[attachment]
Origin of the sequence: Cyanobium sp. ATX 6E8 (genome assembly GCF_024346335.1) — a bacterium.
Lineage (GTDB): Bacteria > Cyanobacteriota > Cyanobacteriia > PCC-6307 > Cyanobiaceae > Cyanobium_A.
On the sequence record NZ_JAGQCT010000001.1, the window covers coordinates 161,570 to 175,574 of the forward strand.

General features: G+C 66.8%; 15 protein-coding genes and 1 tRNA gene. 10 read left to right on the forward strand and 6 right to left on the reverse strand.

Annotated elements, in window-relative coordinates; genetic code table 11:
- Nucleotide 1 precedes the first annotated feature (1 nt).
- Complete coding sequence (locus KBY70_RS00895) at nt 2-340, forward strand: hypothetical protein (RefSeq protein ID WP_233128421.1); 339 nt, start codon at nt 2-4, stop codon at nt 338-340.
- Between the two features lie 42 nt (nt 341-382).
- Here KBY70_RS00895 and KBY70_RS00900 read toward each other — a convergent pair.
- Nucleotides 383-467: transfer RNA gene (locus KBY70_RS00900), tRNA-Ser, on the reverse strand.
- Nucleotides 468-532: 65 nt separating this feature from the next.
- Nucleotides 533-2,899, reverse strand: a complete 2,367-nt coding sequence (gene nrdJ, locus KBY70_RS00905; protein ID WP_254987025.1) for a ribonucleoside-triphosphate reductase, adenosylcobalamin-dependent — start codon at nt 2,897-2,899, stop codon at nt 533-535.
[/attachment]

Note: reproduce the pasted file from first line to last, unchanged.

Origin of the sequence: Cyanobium sp. ATX 6E8 (genome assembly GCF_024346335.1) — a bacterium.
Lineage (GTDB): Bacteria > Cyanobacteriota > Cyanobacteriia > PCC-6307 > Cyanobiaceae > Cyanobium_A.
On the sequence record NZ_JAGQCT010000001.1, the window covers coordinates 161,570 to 175,574 of the forward strand.

General features: G+C 66.8%; 15 protein-coding genes and 1 tRNA gene. 10 read left to right on the forward strand and 6 right to left on the reverse strand.

Annotated elements, in window-relative coordinates; genetic code table 11:
- Nucleotide 1 precedes the first annotated feature (1 nt).
- Complete coding sequence (locus KBY70_RS00895) at nt 2-340, forward strand: hypothetical protein (RefSeq protein ID WP_233128421.1); 339 nt, start codon at nt 2-4, stop codon at nt 338-340.
- Between the two features lie 42 nt (nt 341-382).
- Here KBY70_RS00895 and KBY70_RS00900 read toward each other — a convergent pair.
- Nucleotides 383-467: transfer RNA gene (locus KBY70_RS00900), tRNA-Ser, on the reverse strand.
- Nucleotides 468-532: 65 nt separating this feature from the next.
- Nucleotides 533-2,899, reverse strand: a complete 2,367-nt coding sequence (gene nrdJ, locus KBY70_RS00905; protein ID WP_254987025.1) for a ribonucleoside-triphosphate reductase, adenosylcobalamin-dependent — start codon at nt 2,897-2,899, stop codon at nt 533-535.